When my middle child, Evie, was three years old I would often stop by a Salem cafe that had a drive thru window to order coffee while on our way to preschool. This cafe was called Jack Rabbit and it has now been closed for almost 7 years. Like most cafe drive thrus Jack Rabbit displayed other goodies in the window like muffins, biscotti, and cookies to purchase. To play off the rabbit theme, there were always sugar cookies shaped like a bunny face with big ears and whiskers. Because the bunny cookies were a higher priced, speciality item, I would rarely splurge and buy one cookie to split among my three kids. Fast forward 7 years later. . .
Two weeks ago I was driving towards downtown Salem to drop Evie off at volleyball camp. As we passed the cafe that was formerly known as Jack Rabbit, which has now been a Mexican restaurant for years, Evie said, “Mama, remember you would buy us bunny cookies there? You used to give me one of the ears. The ears were always my favorite part. I miss those cookies.” I could immediately feel goosebumps on my arms. What I thought was a quick coffee fix for me and just another mundane event in our daily routine years ago, is actually a significant memory for her. She remembers the feelings of excitement of pulling up to the drive thru window and seeing the cookies displayed. She remembers my actions of pulling off the plastic wrap and carefully breaking the cookie into three somewhat equal pieces. She remembers the taste of the sweet, pink icing on the bunny ear she got. She remembers nibbling around the ear slowly, not shoving the whole thing into her mouth like her brother did. Long after I passed what used to be Jack Rabbit Cafe, Evie was lost deep in a full monologue about this cookie for at least 5 minutes. I drove in silence and listened as she described the whole memory from the lens of when she was 3 years old.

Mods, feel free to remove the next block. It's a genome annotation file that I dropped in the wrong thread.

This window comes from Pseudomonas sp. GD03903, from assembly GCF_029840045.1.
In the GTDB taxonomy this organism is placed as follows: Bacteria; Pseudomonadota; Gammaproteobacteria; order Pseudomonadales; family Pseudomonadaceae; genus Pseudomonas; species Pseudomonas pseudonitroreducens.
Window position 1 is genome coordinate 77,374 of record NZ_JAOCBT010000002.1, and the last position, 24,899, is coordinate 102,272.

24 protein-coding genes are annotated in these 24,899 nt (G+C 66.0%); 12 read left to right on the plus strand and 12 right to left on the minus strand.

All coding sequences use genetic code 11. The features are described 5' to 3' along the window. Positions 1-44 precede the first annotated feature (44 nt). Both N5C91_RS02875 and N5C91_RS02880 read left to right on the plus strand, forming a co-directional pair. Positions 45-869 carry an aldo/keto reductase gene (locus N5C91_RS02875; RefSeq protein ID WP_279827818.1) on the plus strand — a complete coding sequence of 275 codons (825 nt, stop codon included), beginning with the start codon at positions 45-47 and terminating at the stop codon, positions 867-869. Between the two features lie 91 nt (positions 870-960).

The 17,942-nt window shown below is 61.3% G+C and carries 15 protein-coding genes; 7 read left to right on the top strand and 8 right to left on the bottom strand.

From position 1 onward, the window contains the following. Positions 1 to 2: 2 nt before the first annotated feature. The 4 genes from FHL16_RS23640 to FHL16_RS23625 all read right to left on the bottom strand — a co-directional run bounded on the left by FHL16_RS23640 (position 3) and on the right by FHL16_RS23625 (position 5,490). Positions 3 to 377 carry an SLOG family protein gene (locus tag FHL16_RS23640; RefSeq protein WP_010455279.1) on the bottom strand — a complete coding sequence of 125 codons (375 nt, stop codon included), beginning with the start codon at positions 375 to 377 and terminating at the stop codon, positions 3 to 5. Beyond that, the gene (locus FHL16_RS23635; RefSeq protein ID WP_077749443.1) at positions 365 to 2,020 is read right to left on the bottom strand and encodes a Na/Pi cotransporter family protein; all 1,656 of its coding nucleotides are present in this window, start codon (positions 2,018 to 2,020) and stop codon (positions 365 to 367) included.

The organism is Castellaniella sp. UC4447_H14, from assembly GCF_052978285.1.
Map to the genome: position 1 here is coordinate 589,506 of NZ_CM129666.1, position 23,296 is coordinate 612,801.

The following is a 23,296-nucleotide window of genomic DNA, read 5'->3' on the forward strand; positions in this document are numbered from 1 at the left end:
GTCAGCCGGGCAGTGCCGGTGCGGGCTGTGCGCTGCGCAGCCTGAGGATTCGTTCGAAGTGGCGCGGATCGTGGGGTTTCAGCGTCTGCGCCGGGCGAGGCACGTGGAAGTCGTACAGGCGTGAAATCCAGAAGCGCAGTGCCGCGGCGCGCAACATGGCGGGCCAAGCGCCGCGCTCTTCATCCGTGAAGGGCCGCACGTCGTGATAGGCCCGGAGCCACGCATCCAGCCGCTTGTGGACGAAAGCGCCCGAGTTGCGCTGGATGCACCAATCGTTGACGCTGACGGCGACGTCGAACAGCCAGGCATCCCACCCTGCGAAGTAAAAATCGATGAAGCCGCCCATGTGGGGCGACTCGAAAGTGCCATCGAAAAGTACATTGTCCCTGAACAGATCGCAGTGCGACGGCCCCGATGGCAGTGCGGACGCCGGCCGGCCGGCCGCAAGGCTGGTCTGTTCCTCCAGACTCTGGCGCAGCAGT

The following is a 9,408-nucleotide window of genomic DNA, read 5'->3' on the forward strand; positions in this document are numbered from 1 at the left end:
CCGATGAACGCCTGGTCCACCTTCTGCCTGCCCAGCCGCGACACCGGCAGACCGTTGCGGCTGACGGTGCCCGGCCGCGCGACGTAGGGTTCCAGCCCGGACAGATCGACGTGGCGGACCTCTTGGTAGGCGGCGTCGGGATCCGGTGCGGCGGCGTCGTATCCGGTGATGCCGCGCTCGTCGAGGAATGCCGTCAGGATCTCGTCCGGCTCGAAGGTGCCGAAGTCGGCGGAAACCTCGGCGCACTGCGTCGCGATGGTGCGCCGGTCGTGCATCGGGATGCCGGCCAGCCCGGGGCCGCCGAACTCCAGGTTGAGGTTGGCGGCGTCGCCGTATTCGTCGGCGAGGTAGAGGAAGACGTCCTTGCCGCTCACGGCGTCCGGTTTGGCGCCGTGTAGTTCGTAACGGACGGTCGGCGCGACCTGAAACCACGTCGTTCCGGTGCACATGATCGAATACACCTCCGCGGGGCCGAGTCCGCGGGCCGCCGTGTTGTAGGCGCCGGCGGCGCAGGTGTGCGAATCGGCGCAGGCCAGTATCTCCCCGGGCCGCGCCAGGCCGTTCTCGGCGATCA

If you have ever read the famous books by Laura Numeroff (If you give a mouse a cookie, If you give a moose a muffin, If you give a pig a pancake, etc.) you will find that the stories are so much more than the titles give away. It’s never about just the cookie, just the muffin, or just the pancake. It’s about the ongoing actions of love that unfold from the simple cookie, the mundane muffin, and the predictable pancake. As parents we bring the everyday world to life for our children whether those efforts are intentional or not. We may spend weeks planning the most spectacular birthday party with the goal of making this year’s gala to be the most memorable for our children. However, we overlook that everyday is full of opportunities to bring each moment alive for our children. The easiest way to find these moments of “being alive” is to ask your children. At the end of the day before good night kisses ask, ‘What was the best part of the day for you? What was the hardest/most challenging?” It is always interesting to see what memories are forming for them at the end of each day.
I’ve started a routine with Evie now at night. I’ll ask her, “What was your bunny cookie today?”–meaning what moment was special to her. It’s an inside memory that she and I have, it’s our “bunny cookie.”